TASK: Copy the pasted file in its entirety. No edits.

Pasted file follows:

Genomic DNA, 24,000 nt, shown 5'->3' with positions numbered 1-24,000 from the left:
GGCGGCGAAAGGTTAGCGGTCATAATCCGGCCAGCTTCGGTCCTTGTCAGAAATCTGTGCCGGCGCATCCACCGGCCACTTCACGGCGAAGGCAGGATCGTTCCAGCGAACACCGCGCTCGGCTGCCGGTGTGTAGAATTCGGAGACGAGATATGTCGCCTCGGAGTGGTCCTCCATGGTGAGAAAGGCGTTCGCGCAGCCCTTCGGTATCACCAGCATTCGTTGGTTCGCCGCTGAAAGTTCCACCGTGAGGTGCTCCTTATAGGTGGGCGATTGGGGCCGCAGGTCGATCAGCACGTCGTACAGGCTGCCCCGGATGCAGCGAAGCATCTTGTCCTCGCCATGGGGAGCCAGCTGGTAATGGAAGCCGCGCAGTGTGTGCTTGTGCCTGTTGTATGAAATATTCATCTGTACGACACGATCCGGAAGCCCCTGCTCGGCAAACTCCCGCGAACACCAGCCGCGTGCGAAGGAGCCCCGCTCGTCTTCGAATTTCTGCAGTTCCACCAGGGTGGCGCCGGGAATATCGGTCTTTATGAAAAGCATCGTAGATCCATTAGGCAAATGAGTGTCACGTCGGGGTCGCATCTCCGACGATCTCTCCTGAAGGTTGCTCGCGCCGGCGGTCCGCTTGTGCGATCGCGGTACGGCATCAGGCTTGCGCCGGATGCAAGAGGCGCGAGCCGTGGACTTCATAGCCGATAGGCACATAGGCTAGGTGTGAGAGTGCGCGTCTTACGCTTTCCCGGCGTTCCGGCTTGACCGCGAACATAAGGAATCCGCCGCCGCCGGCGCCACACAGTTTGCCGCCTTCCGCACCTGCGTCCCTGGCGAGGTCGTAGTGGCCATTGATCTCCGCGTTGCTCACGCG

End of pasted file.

Genomic DNA, 24,000 nt, shown 5'->3' with positions numbered 1-24,000 from the left:
GGCGGCGAAAGGTTAGCGGTCATAATCCGGCCAGCTTCGGTCCTTGTCAGAAATCTGTGCCGGCGCATCCACCGGCCACTTCACGGCGAAGGCAGGATCGTTCCAGCGAACACCGCGCTCGGCTGCCGGTGTGTAGAATTCGGAGACGAGATATGTCGCCTCGGAGTGGTCCTCCATGGTGAGAAAGGCGTTCGCGCAGCCCTTCGGTATCACCAGCATTCGTTGGTTCGCCGCTGAAAGTTCCACCGTGAGGTGCTCCTTATAGGTGGGCGATTGGGGCCGCAGGTCGATCAGCACGTCGTACAGGCTGCCCCGGATGCAGCGAAGCATCTTGTCCTCGCCATGGGGAGCCAGCTGGTAATGGAAGCCGCGCAGTGTGTGCTTGTGCCTGTTGTATGAAATATTCATCTGTACGACACGATCCGGAAGCCCCTGCTCGGCAAACTCCCGCGAACACCAGCCGCGTGCGAAGGAGCCCCGCTCGTCTTCGAATTTCTGCAGTTCCACCAGGGTGGCGCCGGGAATATCGGTCTTTATGAAAAGCATCGTAGATCCATTAGGCAAATGAGTGTCACGTCGGGGTCGCATCTCCGACGATCTCTCCTGAAGGTTGCTCGCGCCGGCGGTCCGCTTGTGCGATCGCGGTACGGCATCAGGCTTGCGCCGGATGCAAGAGGCGCGAGCCGTGGACTTCATAGCCGATAGGCACATAGGCTAGGTGTGAGAGTGCGCGTCTTACGCTTTCCCGGCGTTCCGGCTTGACCGCGAACATAAGGAATCCGCCGCCGCCGGCGCCACACAGTTTGCCGCCTTCCGCACCTGCGTCCCTGGCGAGGTCGTAGTGGCCATTGATCTCCGCGTTGCTCACGCG